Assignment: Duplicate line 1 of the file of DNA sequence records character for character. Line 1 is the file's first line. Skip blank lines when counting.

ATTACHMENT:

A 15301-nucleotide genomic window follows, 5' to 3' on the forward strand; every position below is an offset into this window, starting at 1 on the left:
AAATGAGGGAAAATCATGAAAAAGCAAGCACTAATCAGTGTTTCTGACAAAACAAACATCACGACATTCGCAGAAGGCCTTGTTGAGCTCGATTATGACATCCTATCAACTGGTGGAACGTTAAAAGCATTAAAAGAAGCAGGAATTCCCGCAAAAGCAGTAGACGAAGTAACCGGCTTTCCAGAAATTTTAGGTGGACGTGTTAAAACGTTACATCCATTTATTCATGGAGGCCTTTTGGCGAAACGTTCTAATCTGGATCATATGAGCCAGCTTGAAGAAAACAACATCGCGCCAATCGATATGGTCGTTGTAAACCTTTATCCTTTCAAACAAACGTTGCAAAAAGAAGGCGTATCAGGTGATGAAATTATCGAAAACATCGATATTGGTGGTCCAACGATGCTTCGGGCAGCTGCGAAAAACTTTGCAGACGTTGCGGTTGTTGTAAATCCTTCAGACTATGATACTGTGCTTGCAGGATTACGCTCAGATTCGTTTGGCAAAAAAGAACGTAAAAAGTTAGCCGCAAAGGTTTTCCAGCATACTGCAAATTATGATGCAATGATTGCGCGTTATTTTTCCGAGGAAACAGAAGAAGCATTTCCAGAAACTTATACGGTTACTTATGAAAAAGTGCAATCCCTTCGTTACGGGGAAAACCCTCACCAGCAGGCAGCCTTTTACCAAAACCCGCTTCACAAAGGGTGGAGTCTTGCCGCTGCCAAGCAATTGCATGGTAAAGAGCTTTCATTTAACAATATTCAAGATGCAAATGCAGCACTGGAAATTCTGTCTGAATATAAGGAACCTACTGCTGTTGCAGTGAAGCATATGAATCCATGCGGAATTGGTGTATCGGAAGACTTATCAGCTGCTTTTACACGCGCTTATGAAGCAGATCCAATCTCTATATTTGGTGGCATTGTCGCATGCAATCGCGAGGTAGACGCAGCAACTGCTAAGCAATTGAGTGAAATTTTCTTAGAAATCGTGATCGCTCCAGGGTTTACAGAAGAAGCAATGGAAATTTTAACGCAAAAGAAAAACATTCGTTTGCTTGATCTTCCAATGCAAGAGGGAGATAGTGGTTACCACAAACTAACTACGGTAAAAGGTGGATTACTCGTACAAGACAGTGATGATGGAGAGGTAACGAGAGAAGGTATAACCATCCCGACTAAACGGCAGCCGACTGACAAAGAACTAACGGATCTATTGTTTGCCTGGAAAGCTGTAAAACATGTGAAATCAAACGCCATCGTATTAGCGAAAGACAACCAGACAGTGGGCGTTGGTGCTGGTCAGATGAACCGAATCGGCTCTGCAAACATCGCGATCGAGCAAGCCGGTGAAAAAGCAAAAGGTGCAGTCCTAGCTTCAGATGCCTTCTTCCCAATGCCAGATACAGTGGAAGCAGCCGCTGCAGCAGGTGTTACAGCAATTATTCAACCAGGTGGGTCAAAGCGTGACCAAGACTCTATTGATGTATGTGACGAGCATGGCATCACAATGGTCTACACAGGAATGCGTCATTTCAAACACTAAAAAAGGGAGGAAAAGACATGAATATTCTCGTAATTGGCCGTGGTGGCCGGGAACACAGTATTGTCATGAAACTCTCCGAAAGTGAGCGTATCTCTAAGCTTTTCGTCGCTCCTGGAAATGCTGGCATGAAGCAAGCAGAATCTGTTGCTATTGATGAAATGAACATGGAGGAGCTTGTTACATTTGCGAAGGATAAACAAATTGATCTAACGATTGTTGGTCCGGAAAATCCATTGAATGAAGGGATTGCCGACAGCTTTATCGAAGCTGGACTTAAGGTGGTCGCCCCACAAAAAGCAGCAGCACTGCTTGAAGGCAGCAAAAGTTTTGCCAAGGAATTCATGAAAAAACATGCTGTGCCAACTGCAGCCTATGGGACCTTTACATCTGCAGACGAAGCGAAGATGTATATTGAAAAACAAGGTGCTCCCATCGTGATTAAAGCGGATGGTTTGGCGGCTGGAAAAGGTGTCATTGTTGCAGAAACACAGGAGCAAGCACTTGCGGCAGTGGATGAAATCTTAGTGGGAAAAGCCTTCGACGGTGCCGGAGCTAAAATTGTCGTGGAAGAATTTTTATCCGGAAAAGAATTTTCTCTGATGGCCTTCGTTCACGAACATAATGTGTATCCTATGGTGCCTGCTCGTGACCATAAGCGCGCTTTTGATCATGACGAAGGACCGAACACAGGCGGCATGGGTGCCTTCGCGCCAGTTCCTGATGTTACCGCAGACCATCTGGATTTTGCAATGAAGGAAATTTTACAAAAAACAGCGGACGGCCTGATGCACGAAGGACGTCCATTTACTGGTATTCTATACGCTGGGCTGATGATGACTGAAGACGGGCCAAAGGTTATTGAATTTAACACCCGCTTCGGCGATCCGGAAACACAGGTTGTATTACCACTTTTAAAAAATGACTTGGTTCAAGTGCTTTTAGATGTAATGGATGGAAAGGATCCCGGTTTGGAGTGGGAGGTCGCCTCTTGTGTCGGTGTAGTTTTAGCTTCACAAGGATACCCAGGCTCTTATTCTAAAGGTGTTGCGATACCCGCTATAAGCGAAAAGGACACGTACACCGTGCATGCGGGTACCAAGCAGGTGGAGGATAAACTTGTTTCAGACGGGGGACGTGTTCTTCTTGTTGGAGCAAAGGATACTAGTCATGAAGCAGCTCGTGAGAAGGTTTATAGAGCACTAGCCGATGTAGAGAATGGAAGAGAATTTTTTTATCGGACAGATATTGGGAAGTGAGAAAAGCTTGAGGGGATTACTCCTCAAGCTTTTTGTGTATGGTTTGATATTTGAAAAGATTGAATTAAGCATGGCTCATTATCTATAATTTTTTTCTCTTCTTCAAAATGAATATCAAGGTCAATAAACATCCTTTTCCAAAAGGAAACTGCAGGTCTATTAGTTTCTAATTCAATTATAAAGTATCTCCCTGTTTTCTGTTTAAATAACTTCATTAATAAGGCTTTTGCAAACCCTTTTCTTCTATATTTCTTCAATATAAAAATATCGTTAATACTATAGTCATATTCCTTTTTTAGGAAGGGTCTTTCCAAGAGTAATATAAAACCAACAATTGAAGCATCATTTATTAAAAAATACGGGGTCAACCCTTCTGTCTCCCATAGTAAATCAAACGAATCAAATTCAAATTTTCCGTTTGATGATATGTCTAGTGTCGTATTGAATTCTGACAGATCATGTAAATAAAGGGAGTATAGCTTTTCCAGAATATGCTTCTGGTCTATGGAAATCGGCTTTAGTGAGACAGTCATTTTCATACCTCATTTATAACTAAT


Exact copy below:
A 15301-nucleotide genomic window follows, 5' to 3' on the forward strand; every position below is an offset into this window, starting at 1 on the left: